Walmart Foundation First-Generation Scholarship

This award is for students planning on attending a historically black college, have financial need, and are first-generation students.


Miranda Scholarship

Reserved for first-generation college students majoring in music, dance, or theater, this award requires applicants to possess a 2.5 or higher GPA and participate in a live audition/interview.


Red Thread Foundation for Women Scholarship

First-generation learners from underrepresented groups who need financial assistance can apply. Applicants should plan on pursuing a full-time undergraduate degree majoring in one of several concentrations, including architecture, math, science, transportation management, environmental design, psychology, or Spanish.


Atkins Educational Foundation Pathway to Success Scholarship

Reserved for students whose parents, grandparents, and siblings did not attend college, this award is for Florida residents applying to four-year public universities in the state.


Fontana Transport Inc. Scholars Program

This award is for women who are foreign students, first-generation Americans, or immigrants who are first-generation college degree-seekers.

Expert Interview: Insight for First-Generation College Students

Arelis Benítez

Arelis Benítez is a practical theologian and doctoral student at Vanderbilt University. She is a first-generation daughter of Mexican immigrant parents and a recipient of the Posse Foundation scholarship which facilitated her entrance to academic education.

Provided you were given some options to pursue resources, services, or programs that were designed to support first-generation students, can you offer a personal anecdote on how they helped you by increasing your quality of life on-campus/in school or allowed you to work at your fullest potential?

At the time that I entered college, I cannot remember any programs that offered support for first-gen students. If they were there, not once did anyone make mention. The resources that I took advantage of were geared towards the first-year experience, mostly addressing academic support and homesickness. Utilizing the resources available, the focus was to ensure my academic success, which was important but only a small fraction of what I needed. I remember visiting the Academic Support and Enrichment office and explaining that I had a very difficult time with the in-class writing exams due to what I perceived was a language barrier. I explained that it took me longer to understand the question and write the exam within the time frame offered. In response, a letter was sent to my professors which allowed them to extend my writing time by 30 minutes. While this was helpful, in retrospect, I realize that I was not experiencing a language barrier—it was impostor syndrome. Deeper than my fear of knowing significantly less than everyone in the room, was the fear that I would fail my parents and not succeed in college. I carried anticipatory guilt up until commencement because I wondered about their disappointment if I were unable to complete my degree.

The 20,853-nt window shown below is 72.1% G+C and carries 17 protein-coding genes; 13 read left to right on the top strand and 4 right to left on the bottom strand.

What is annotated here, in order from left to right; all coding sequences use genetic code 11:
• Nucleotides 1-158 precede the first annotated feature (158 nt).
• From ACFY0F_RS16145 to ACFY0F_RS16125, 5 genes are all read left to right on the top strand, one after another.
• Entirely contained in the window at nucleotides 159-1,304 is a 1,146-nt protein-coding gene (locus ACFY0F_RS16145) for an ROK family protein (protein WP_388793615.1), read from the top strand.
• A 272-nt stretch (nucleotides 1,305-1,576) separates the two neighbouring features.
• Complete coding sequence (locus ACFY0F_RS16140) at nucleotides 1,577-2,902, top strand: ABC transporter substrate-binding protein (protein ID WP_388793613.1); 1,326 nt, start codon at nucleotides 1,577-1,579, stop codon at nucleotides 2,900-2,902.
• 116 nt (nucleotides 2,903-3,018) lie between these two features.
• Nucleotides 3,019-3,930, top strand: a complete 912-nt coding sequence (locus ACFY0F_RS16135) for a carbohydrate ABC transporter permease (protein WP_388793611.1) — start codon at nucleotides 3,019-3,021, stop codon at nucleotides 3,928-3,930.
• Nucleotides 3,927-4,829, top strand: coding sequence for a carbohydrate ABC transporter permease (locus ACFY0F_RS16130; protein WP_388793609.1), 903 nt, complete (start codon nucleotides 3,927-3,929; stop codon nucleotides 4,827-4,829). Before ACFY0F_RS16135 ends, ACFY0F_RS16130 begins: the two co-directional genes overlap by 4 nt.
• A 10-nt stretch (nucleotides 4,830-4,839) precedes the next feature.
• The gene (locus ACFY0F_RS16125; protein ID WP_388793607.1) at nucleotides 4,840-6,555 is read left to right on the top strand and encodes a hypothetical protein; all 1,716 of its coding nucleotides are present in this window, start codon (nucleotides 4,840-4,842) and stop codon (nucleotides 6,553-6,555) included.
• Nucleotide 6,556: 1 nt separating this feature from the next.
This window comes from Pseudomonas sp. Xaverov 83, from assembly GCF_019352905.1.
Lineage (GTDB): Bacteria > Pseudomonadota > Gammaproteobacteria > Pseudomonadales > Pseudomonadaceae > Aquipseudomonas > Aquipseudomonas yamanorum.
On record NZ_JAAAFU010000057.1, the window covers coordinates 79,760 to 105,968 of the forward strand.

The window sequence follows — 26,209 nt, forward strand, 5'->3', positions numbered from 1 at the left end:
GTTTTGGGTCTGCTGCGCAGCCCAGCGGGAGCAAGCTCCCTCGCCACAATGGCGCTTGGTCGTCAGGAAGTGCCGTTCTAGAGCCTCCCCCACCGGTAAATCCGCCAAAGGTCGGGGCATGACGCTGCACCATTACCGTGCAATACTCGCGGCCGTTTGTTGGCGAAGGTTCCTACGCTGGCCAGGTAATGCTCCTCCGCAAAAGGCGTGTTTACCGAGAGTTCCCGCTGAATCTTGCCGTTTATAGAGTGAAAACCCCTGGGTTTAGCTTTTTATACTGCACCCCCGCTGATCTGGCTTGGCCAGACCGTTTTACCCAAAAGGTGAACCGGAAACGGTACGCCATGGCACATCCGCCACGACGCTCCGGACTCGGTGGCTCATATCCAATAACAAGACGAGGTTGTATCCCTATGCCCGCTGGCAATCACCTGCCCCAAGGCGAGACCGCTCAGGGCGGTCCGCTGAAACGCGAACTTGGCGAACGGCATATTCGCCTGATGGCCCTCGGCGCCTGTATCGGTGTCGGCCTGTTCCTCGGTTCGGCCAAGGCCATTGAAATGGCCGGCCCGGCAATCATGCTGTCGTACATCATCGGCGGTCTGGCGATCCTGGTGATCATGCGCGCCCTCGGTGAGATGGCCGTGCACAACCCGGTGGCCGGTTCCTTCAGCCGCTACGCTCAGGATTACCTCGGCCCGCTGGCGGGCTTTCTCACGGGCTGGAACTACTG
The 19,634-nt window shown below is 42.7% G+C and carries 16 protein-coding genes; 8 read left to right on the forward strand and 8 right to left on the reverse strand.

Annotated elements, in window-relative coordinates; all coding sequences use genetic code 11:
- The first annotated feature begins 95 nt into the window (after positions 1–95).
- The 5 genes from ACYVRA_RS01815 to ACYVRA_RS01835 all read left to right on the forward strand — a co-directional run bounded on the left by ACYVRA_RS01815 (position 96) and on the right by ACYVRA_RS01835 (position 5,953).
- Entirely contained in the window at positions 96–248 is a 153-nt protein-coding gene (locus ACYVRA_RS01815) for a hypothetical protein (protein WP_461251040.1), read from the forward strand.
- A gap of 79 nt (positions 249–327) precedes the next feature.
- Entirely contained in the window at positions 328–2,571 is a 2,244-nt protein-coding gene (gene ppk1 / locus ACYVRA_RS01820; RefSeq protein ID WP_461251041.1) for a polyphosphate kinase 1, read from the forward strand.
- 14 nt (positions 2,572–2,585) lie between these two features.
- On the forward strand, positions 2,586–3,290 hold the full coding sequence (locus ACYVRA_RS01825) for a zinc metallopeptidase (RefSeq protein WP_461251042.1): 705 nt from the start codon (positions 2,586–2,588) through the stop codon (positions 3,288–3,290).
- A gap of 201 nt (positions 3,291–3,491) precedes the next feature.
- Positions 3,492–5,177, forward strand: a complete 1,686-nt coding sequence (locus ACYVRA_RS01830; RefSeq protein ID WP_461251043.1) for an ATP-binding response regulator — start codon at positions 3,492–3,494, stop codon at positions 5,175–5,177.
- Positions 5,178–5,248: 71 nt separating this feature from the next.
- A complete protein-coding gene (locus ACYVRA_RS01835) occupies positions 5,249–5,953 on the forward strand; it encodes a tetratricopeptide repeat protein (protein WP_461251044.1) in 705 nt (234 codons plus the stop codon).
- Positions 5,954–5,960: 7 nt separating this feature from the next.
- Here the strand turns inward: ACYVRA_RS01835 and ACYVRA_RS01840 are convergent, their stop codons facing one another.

What are some things you wish you knew about on-campus resources for first-gen college students before you arrived at school?

When I first arrived on-campus, I knew that I was the first in my family to attend college but I did not know that there was a term and general understanding behind being “first-generation.” If not for the support of the Posse Foundation, which provided a community of support to help me through the issues faced by minority students in predominantly white institutions, I probably would not have succeeded. In what I have been able to observe, most institutions are still struggling to understand that there is much diversity involved in being a first-generation college student and greater focus on the impact of social location, cultural awareness, family life, and much more is needed. I wish I knew that even the best resources I received on-campus were ill-equipped to provide wholistic care. Most of the resources focused on academic success, which makes sense, but in the absence of addressing the social and emotional, it only kept me within the source of stress. I also wish I had known that lack of representation in the leadership team directly affected my ability to disclose the extent of my fears. Not seeing leaders who looked like me, further confirmed my own ability to succeed. I was void of role models on-campus.

What advice do you have for prospective first-generation college students who are in high school and getting ready to apply for colleges?

Claim first-gen as a marker of identity, don’t let it shatter your confidence in the application process; it’s your gift. Make time to intentionally consider the environment you wish to be immersed in and let that speak to which campus you may wish to apply. Feeling integrated in the community is vital for your overall well-being and success. Do not ignore the stress and anxiety around the application process. This is just as exciting as it is terrifying because, you know, the possibility of rejection. It could be very lonely because your family doesn’t know how to walk you through it and you feel pressured to figure it out on your own but do not isolate. Do not feel ashamed to ask for help. You’ve not done this before and it is allowed to feel frantic and lost. Therefore, reach out! Reach out! Reach out! I can’t stress this enough. Connect with anyone in your immediate circle and share your questions and concerns. Most people are excited to support and sometimes connect you with their networks.